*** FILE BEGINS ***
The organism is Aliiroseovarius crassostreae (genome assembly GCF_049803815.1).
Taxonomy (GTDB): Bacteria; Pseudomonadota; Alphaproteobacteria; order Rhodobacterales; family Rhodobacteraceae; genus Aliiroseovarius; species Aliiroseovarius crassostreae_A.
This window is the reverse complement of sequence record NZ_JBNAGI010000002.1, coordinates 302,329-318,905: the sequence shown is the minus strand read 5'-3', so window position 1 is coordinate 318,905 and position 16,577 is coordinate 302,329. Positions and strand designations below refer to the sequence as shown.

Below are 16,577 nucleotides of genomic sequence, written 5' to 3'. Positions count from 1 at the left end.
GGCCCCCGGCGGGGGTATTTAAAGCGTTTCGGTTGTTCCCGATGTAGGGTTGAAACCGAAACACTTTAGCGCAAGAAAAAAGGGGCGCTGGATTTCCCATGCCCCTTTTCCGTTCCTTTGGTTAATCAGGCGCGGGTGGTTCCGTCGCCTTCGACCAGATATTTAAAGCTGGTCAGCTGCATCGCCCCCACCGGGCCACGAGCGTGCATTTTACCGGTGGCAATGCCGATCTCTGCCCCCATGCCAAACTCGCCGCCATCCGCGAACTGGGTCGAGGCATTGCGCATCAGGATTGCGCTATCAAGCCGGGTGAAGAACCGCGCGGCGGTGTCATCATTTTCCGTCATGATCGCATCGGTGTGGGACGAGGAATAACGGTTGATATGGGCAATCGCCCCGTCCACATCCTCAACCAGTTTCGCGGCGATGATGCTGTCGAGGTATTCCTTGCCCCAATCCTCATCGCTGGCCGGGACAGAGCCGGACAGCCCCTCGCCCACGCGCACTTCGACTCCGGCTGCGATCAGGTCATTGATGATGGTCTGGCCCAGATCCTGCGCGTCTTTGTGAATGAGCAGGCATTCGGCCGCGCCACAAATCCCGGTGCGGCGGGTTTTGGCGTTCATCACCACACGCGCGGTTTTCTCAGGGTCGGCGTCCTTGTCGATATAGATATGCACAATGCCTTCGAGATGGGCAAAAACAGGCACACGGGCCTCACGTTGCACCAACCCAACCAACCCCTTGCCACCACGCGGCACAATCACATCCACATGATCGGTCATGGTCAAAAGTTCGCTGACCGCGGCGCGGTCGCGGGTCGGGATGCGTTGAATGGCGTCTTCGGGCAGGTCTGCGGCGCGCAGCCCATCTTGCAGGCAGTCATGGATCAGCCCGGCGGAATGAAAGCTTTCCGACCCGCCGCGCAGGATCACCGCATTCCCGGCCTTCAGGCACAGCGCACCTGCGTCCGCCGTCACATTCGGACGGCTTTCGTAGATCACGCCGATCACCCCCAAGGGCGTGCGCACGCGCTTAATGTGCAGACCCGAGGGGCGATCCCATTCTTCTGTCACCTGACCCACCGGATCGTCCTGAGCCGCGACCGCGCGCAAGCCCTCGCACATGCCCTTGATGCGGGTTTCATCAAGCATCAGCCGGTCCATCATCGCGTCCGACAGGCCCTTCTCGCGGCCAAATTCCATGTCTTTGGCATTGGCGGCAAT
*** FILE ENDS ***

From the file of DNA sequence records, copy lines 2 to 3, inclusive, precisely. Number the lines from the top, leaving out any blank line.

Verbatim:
Taxonomy (GTDB): Bacteria; Pseudomonadota; Alphaproteobacteria; order Rhodobacterales; family Rhodobacteraceae; genus Aliiroseovarius; species Aliiroseovarius crassostreae_A.
This window is the reverse complement of sequence record NZ_JBNAGI010000002.1, coordinates 302,329-318,905: the sequence shown is the minus strand read 5'-3', so window position 1 is coordinate 318,905 and position 16,577 is coordinate 302,329. Positions and strand designations below refer to the sequence as shown.